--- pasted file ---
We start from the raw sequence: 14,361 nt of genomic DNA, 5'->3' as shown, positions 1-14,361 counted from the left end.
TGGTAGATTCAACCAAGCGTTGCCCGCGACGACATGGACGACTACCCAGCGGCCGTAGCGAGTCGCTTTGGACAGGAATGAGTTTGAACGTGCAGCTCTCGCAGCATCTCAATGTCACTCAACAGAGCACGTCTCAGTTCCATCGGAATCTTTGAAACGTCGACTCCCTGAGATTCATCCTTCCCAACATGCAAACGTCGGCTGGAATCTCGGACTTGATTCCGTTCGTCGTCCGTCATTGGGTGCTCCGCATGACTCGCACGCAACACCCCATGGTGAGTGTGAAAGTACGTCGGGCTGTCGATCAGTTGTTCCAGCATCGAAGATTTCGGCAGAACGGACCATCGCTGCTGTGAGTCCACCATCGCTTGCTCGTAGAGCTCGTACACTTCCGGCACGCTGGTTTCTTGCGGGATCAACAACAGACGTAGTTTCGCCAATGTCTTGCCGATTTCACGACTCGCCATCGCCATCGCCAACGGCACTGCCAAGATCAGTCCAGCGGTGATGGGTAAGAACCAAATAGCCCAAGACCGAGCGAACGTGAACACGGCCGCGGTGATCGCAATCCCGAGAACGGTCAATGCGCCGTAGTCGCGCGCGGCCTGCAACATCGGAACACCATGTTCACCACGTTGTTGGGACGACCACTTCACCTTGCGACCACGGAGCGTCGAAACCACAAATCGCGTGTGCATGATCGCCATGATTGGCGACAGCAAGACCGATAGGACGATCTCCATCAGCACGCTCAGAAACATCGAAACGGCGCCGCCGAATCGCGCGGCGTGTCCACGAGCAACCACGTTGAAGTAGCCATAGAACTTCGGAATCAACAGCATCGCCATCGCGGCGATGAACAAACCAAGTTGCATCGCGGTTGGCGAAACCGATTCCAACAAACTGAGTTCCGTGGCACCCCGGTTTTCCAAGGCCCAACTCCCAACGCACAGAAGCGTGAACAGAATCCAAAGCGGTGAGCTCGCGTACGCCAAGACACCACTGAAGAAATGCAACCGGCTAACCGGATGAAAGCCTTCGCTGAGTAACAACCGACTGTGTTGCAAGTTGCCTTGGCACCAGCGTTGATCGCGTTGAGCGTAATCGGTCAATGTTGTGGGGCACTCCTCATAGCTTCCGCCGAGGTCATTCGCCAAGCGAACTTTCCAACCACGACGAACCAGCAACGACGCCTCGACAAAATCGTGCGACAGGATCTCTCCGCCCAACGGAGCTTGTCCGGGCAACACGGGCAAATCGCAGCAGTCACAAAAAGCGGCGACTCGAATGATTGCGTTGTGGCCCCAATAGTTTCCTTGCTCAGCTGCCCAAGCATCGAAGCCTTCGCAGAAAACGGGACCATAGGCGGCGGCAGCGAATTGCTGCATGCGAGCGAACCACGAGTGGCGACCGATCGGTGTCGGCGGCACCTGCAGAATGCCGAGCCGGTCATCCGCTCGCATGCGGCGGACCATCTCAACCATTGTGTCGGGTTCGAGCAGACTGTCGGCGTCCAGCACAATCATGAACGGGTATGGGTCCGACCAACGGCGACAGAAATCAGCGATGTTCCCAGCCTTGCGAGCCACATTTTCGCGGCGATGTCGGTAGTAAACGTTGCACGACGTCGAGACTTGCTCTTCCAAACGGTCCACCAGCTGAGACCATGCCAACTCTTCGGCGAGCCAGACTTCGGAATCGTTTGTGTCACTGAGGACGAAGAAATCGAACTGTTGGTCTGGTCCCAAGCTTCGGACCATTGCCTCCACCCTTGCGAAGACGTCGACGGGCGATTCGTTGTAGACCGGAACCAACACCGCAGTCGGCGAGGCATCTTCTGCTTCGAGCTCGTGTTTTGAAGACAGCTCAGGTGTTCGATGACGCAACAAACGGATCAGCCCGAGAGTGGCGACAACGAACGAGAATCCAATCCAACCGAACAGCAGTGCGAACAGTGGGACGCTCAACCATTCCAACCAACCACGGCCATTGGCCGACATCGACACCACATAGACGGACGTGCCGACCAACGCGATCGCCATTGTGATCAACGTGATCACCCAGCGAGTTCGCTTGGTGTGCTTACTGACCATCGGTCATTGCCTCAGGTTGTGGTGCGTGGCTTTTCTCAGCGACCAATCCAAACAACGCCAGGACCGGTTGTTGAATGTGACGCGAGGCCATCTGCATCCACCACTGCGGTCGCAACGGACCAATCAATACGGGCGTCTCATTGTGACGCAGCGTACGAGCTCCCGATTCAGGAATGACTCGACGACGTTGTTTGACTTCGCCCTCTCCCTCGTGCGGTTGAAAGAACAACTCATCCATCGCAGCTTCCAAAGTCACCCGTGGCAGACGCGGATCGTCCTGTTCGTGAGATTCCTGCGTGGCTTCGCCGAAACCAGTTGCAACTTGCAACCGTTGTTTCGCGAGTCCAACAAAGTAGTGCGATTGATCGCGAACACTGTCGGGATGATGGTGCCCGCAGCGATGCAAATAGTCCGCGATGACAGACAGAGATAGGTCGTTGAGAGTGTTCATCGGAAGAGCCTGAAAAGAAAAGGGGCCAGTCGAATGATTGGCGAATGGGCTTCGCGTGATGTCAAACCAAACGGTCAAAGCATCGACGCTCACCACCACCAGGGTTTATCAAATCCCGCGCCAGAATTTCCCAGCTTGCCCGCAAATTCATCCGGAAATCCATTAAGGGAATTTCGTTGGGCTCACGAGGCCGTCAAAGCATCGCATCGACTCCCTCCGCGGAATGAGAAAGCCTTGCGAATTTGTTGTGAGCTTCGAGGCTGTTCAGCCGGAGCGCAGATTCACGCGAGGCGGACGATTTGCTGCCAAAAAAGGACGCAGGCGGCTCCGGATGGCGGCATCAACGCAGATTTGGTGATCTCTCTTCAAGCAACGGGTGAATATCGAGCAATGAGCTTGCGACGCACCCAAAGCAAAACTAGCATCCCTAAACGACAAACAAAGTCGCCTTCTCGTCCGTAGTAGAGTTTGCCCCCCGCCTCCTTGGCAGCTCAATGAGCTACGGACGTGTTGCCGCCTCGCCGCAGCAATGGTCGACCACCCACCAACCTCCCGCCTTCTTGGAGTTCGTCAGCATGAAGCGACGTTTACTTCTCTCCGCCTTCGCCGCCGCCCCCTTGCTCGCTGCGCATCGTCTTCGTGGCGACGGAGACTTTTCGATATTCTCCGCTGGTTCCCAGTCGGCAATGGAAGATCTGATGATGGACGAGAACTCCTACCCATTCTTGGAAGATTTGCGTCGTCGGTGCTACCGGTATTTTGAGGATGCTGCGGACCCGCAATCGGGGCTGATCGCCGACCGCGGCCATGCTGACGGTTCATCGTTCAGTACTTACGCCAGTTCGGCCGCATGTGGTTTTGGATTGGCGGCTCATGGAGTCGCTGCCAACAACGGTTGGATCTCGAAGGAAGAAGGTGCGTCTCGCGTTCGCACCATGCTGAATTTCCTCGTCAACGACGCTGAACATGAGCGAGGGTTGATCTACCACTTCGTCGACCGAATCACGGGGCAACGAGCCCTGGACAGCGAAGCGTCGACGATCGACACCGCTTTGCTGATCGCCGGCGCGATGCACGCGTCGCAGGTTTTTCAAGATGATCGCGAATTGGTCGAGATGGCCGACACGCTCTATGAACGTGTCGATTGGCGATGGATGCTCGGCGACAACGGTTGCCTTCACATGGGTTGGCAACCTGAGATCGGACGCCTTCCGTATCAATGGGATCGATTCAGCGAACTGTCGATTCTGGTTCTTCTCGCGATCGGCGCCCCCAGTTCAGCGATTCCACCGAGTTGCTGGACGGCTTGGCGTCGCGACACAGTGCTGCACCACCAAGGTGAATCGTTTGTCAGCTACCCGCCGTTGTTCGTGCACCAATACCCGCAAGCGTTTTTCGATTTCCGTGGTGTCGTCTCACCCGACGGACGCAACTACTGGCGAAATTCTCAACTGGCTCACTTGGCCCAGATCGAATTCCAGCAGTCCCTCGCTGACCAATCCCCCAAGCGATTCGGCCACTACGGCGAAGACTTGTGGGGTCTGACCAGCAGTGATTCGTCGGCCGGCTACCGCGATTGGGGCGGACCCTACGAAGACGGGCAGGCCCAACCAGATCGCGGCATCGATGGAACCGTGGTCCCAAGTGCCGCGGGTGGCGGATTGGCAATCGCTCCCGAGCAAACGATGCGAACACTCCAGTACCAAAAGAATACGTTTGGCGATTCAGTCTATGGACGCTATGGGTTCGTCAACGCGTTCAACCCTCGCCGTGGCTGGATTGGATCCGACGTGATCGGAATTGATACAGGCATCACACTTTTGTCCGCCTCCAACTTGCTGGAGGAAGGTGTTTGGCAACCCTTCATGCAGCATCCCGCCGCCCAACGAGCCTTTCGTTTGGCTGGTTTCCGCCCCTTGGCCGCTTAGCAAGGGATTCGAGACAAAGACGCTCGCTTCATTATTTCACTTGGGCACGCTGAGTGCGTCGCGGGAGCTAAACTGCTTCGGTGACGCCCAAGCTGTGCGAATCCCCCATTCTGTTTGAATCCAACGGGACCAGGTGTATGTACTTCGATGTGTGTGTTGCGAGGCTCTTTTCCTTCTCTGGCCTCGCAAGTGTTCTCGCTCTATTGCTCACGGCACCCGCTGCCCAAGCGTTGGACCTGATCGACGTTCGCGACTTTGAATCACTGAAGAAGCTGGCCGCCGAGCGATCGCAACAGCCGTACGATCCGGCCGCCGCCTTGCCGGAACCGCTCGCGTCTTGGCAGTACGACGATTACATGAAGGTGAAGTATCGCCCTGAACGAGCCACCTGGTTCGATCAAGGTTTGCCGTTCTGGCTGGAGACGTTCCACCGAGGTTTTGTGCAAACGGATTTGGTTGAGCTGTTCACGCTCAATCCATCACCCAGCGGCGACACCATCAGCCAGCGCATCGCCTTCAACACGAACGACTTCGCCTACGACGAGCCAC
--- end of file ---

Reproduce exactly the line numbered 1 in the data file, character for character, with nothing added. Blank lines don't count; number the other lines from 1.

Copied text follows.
We start from the raw sequence: 14,361 nt of genomic DNA, 5'->3' as shown, positions 1-14,361 counted from the left end.